One of Britain’s best-known proponents of Darwinism and evolutionary theory spoke to a packed lecture theatre at the University of Lincoln.
Professor of Genetics, science writer, broadcaster and supporter of humanism, Steve Jones, presented the lecture entitled “Is Man just another Animal? The View from the Genes” on 5th March, 2013.
Professor Jones is best known to the general public as a broadcaster and writer of popular science books. He has written and presented a Radio 3 series on science and the arts, Blue Skies, and a TV series on human genetics, In the Blood. He also appears on other radio and TV programmes, such as Today, Question Time, In Our Time, Any Questions, Start the Week, Late Review and Newsnight, and writes a regular column in The Daily Telegraph.
As Professor Jones has an interest in human genetics and evolution and is recognised for his staunch and outspoken defence of science against the “anti-science”.
Speaking to The Guardian in 2008, Professor Jones said: “It is my profound hope (likely to be disappointed) that teachers and everyone else should learn to stop treating Darwin as a prophet, or a pariah, or a philosopher, or even as a trained ecclesiastic who turned to atheism – and just take him for what he was, the greatest biologist in history. He made biology into a single science linked by the idea of evolution, rather than a bunch of ideologies.”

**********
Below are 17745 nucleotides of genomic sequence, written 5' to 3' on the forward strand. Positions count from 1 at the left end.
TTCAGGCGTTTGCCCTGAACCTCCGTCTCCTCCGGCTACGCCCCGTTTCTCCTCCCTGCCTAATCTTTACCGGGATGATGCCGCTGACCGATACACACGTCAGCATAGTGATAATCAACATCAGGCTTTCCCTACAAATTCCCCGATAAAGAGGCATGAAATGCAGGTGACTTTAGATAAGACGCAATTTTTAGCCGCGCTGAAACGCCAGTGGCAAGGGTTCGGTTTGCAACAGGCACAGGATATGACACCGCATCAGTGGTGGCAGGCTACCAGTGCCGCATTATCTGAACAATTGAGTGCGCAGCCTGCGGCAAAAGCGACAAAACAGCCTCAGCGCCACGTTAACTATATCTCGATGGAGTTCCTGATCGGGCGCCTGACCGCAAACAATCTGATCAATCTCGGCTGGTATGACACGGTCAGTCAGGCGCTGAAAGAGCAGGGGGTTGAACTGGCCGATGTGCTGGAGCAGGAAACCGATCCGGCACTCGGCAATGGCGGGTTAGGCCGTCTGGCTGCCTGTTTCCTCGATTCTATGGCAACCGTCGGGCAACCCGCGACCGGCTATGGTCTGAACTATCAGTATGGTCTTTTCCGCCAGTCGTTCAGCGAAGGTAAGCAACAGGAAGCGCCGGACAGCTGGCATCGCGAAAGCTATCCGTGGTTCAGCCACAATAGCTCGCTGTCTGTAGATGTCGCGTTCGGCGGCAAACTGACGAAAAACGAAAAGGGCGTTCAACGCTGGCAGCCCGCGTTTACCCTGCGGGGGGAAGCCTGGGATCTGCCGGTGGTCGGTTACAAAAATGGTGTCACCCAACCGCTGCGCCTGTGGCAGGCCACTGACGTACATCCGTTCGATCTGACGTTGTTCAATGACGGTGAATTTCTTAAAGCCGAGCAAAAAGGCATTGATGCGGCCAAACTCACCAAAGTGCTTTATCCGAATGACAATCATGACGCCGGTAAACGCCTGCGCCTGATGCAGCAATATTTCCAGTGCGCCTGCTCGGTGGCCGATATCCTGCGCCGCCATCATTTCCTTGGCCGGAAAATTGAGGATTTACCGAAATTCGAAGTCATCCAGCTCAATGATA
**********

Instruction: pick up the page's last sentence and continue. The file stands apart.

Professor Jones is an Emeritus Professor of Human Genetics at the Department of Genetics, Evolution and Environment at University College London and has also held visiting posts at Harvard University, the University of Chicago, the University of California at Davis, University of Botswana, Fourah Bay College in Sierra Leone and Flinders University in Adelaide.
His many awards include the Rhone-Poulenc book prize and the Yorkshire Post first book prize in 1994; the Royal Society Faraday Medal for public understanding of science in 1997; the BP Natural World Book Prize in 1999 and 2000; the Institute of Biology Charter Medal in 2002; and the Irwin Prize for Secularist of the Year in 2006. He is a Fellow of the Royal Society and of the Royal Society of Literature.
Dr Rajiv Machado, who invited Professor Jones to the University, said: “It was a fantastic opportunity for students and staff to hear from one of the best renowned theorists in evolutionary genetics of our generation. We were extremely lucky to have Professor Jones present a lecture to the University – it was informative, thought-provoking and progressive.”